Although Kant had a high regard for Jesus as a moral teacher, interpreters typically assume that his philosophy disallows belief in Jesus as God. Those who regard Kant as a moral reductionist are especially likely to offer a negative construal of the densely-argued subsection of his 1793 Religion that relates directly to this issue. The recent “affirmative” trend in Kant-scholarship provides the basis for an alternative reading. First, theologians must regard Jesus as human so that belief in Jesus can empower (...)
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  46.  35
    Cross-Examination of In Defense of Kant’s Religion.Stephen R. Palmquist - 2012 - Faith and Philosophy 29 (2):170-180.
    This article extends the metaphorical trial posed by the authors of In Defense of Kant’s Religion by cross-examining them with two challenges. The firstchallenge is for the authors to clarify their claim that they are the first interpreters to present “a holistic and linear interpretation” of Kant’s Religion that portrays it as containing a “transcendental analysis” of religious concepts, given that several of the past interpreters whose works they survey in Part 1 conduct a similar type of analysis. The second (...)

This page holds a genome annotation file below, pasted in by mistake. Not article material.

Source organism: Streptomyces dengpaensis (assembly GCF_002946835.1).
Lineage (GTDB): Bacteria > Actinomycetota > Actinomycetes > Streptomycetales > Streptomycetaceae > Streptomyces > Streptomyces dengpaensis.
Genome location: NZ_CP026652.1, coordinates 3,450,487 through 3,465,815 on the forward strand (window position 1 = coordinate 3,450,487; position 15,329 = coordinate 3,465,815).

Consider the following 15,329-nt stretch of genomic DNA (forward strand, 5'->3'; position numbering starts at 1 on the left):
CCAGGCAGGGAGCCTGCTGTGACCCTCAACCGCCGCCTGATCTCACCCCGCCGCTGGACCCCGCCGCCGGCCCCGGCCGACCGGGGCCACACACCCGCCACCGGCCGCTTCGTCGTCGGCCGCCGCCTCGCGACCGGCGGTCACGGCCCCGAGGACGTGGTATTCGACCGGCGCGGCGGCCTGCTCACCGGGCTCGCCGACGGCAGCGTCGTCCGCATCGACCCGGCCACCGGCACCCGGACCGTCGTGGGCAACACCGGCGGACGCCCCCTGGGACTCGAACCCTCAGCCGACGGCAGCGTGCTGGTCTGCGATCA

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  47.  25
    Cross-Examination of IDKR at AAR.Stephen R. Palmquist - 2012 - Faith and Philosophy 29 (2):170-180.
    This essay offers constructive criticism of the book “In Defense of Kant’s Religion” (2008), by Chris L. Firestone and Nathan Jacobs. Follow the link given here to see the published version of this article. In the same journal issue where that version appeared (Faith & Philosophy 29.2), Jacobs and Firestone each published essays that claimed to respond to my criticisms of their book; but for the most part they merely skirted around the points my article makes, often avoiding the key (...)
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  48.  15
    Cultivating Personhood: Kant and Asian Philosophy.Stephen R. Palmquist (ed.) - 2010 - Walter de Gruyter.
    Edited by Stephen Palmquist, founder of the Hong Kong Philosophy Café and well known for both his Kant expertise and his devotion to fostering philosophical ...
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  49. Cultivating Personhood: Kant and Asian Philosophy.Stephen R. Palmquist (ed.) - 2010 - Berlin: Walter de Gruyter.
    Authors from all over the world unite in an effort to cultivate dialogue between Asian and Western philosophy. The papers forge a new, East-West comparative path on the whole range of issues in Kant studies. The concept of personhood, crucial for both traditions, serves as a springboard to address issues such as knowledge acquisition and education, ethics and self-identity, religious/political community building, and cross-cultural understanding. Edited by Stephen Palmquist, founder of the Hong Kong Philosophy Café and well known for both (...)
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  50.  29
    Dream Interpretation for Discovery of Oneself.Stephen R. Palmquist - 2016 - In General education student post. Hong Kong: Baptist university press. pp. 1-8.